Basic Statistics used in Economics

Introduction to Statistic, Collection and organization of data, Concept of census and sampling, Organization and Presentation of data, Measures of central tendency and Dispersion



Statistics as a subject in a singular sense is the science of counting, science of average and the science of the measurement of the social organism. Various writers such as A.L. Bowley, Boddington, Secrist, Ya-lunChau, Croxton, and Cowden have given the definition of statistics as statistical methods. But the definition given by Croxton and Cowden is more scientific and realistic and it forms the subject matter of our study. Importances of Statistics: There are several importances of the statistics which are mentioned below: -Statistics in economics -Statistics in planning -Statistics in Information Technology -Statistics and business -Statistics and pure science -Statistics in banking sector Along with the above mentioned importances there are several limitations of the statistics and they are : -Statistics does not deal with an individual -It is not suitable for the study of qualitative phenomenon -Statistical relations are not exact -Statistical is liable to be misused -Statistics is only a means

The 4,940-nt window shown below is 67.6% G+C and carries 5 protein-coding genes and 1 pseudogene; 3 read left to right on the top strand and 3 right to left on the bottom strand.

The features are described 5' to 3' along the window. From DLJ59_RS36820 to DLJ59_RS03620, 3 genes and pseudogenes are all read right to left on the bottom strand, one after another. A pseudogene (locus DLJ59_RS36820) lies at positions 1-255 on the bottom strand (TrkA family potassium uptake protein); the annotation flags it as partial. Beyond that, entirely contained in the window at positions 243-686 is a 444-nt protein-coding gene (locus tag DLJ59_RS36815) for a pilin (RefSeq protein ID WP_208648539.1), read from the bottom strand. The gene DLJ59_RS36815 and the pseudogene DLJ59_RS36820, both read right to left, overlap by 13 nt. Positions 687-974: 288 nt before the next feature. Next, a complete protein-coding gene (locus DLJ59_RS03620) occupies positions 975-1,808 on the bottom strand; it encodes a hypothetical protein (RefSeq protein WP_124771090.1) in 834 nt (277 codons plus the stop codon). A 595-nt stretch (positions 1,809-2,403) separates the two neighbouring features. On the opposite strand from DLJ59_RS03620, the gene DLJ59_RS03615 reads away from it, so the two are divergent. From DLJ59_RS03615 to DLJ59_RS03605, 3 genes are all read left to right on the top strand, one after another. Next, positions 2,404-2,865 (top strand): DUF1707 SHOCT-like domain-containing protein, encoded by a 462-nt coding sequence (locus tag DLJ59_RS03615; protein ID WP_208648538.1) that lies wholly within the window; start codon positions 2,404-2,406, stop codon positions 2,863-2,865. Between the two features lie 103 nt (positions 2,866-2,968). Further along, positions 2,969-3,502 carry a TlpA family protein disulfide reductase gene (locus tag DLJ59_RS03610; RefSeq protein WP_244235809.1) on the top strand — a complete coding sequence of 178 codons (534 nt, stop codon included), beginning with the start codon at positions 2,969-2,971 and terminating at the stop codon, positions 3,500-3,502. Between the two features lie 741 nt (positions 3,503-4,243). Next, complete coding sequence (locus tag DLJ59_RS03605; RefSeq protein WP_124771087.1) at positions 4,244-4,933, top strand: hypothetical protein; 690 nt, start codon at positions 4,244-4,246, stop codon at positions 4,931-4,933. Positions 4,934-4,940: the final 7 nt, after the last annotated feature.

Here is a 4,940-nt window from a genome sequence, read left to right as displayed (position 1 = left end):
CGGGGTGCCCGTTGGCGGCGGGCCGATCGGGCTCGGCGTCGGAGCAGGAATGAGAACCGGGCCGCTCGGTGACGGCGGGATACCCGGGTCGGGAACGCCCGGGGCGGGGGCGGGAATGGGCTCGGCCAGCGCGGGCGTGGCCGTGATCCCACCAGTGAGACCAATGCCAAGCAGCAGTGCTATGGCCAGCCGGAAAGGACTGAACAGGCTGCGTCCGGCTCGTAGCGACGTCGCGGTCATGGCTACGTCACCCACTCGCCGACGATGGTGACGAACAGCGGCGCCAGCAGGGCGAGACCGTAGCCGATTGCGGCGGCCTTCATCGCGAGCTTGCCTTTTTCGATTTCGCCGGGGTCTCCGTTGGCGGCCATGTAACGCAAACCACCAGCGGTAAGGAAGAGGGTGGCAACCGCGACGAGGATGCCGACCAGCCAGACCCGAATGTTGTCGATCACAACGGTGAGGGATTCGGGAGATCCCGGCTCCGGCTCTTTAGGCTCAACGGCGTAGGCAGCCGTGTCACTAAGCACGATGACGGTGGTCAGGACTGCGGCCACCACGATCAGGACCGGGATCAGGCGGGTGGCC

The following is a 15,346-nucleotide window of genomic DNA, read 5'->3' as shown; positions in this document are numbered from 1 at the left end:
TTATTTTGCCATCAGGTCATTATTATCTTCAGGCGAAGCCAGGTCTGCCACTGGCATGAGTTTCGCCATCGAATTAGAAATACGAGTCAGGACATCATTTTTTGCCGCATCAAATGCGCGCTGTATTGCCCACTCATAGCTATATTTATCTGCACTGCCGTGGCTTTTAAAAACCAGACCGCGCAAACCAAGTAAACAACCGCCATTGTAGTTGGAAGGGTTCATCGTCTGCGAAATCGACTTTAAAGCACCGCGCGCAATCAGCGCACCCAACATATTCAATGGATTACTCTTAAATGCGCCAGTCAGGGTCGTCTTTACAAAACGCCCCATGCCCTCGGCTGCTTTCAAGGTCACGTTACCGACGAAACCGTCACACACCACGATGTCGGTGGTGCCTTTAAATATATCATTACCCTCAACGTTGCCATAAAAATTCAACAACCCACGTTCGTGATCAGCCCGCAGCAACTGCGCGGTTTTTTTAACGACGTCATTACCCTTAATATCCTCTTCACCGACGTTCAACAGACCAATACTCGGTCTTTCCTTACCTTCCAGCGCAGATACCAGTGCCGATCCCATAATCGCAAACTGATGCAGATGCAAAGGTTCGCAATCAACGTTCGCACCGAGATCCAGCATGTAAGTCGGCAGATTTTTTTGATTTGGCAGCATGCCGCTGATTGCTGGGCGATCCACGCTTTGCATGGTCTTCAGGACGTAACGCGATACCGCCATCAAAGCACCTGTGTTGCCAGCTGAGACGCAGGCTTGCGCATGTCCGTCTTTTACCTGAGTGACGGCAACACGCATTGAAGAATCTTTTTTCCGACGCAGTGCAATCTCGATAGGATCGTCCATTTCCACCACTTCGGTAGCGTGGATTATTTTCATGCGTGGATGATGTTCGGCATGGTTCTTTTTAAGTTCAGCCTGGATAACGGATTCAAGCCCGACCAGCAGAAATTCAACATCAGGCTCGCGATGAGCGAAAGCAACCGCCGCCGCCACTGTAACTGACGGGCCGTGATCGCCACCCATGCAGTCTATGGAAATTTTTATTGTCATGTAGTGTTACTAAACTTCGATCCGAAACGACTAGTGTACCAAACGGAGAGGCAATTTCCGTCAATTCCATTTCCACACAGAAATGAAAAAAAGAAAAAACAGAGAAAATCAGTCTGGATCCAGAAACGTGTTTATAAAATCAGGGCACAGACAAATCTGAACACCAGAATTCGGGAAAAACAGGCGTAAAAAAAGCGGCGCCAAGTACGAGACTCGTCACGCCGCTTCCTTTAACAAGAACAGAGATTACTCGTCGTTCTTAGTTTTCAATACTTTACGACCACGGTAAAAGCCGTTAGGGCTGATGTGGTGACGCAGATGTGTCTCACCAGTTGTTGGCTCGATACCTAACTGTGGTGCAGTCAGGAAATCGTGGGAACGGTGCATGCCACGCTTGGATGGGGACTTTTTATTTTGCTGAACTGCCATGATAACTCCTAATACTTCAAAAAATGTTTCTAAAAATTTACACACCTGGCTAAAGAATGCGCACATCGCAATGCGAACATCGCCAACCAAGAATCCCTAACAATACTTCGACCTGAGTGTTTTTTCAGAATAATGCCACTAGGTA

Census and Sampling

Census and sampling both provide data and information about a population. In census, each and every unit of population is studied but only a few units of populations studied in sampling.

Collection and Organization of Data

Data means information. Everyone collects interprets and uses the information. Information may be collected through newspapers, televisions, and radios. Data collection refers to gathering the information required for the study. There are several prerequisites of the data collection which are mentioned below : -Objective of the study -scope of inquiry -units to be used -sources of data and information -Methods of data collection -Degree of accuracy -Types of inquiry

Measures of Dispersion

The central values i.e. mean, median and mode are the representatives of the whole data. While drawing conclusions and inferences to forecast and compare two or more than two data or series.